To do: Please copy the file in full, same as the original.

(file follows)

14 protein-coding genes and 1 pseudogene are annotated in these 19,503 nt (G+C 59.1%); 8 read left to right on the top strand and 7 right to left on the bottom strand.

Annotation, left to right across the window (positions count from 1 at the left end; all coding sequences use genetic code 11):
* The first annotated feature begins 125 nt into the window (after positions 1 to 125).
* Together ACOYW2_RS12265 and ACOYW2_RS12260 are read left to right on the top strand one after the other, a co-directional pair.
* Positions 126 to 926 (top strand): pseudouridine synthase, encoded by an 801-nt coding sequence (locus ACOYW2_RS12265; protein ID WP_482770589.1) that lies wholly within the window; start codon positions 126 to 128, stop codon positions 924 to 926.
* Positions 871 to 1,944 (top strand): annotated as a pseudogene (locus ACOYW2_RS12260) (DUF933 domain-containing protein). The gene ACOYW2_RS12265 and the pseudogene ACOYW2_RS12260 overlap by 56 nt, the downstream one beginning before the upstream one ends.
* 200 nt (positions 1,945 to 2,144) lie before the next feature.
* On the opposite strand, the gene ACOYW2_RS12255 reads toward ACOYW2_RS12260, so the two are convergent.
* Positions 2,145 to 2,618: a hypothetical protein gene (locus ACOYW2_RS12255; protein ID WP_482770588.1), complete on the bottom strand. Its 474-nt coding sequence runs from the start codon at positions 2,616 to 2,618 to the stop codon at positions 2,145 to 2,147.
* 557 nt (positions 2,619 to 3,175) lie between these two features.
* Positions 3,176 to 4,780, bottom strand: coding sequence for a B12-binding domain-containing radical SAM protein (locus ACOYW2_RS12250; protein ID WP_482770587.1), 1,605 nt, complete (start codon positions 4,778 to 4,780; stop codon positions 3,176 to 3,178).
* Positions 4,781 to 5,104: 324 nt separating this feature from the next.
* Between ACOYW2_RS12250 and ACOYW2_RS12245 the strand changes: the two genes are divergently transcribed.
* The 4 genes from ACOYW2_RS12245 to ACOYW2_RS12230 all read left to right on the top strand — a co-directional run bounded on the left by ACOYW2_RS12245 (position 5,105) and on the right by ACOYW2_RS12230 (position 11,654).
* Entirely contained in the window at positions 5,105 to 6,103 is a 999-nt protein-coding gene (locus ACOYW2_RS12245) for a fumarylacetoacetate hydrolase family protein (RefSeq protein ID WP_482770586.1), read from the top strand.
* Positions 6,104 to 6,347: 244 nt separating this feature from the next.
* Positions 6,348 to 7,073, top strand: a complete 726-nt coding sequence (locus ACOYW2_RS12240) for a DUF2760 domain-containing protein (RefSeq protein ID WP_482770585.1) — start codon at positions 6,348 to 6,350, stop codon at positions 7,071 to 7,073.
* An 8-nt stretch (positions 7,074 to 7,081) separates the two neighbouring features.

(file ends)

14 protein-coding genes and 1 pseudogene are annotated in these 19,503 nt (G+C 59.1%); 8 read left to right on the top strand and 7 right to left on the bottom strand.

Annotation, left to right across the window (positions count from 1 at the left end; all coding sequences use genetic code 11):
* The first annotated feature begins 125 nt into the window (after positions 1 to 125).
* Together ACOYW2_RS12265 and ACOYW2_RS12260 are read left to right on the top strand one after the other, a co-directional pair.
* Positions 126 to 926 (top strand): pseudouridine synthase, encoded by an 801-nt coding sequence (locus ACOYW2_RS12265; protein ID WP_482770589.1) that lies wholly within the window; start codon positions 126 to 128, stop codon positions 924 to 926.
* Positions 871 to 1,944 (top strand): annotated as a pseudogene (locus ACOYW2_RS12260) (DUF933 domain-containing protein). The gene ACOYW2_RS12265 and the pseudogene ACOYW2_RS12260 overlap by 56 nt, the downstream one beginning before the upstream one ends.
* 200 nt (positions 1,945 to 2,144) lie before the next feature.
* On the opposite strand, the gene ACOYW2_RS12255 reads toward ACOYW2_RS12260, so the two are convergent.
* Positions 2,145 to 2,618: a hypothetical protein gene (locus ACOYW2_RS12255; protein ID WP_482770588.1), complete on the bottom strand. Its 474-nt coding sequence runs from the start codon at positions 2,616 to 2,618 to the stop codon at positions 2,145 to 2,147.
* 557 nt (positions 2,619 to 3,175) lie between these two features.
* Positions 3,176 to 4,780, bottom strand: coding sequence for a B12-binding domain-containing radical SAM protein (locus ACOYW2_RS12250; protein ID WP_482770587.1), 1,605 nt, complete (start codon positions 4,778 to 4,780; stop codon positions 3,176 to 3,178).
* Positions 4,781 to 5,104: 324 nt separating this feature from the next.
* Between ACOYW2_RS12250 and ACOYW2_RS12245 the strand changes: the two genes are divergently transcribed.
* The 4 genes from ACOYW2_RS12245 to ACOYW2_RS12230 all read left to right on the top strand — a co-directional run bounded on the left by ACOYW2_RS12245 (position 5,105) and on the right by ACOYW2_RS12230 (position 11,654).
* Entirely contained in the window at positions 5,105 to 6,103 is a 999-nt protein-coding gene (locus ACOYW2_RS12245) for a fumarylacetoacetate hydrolase family protein (RefSeq protein ID WP_482770586.1), read from the top strand.
* Positions 6,104 to 6,347: 244 nt separating this feature from the next.
* Positions 6,348 to 7,073, top strand: a complete 726-nt coding sequence (locus ACOYW2_RS12240) for a DUF2760 domain-containing protein (RefSeq protein ID WP_482770585.1) — start codon at positions 6,348 to 6,350, stop codon at positions 7,071 to 7,073.
* An 8-nt stretch (positions 7,074 to 7,081) separates the two neighbouring features.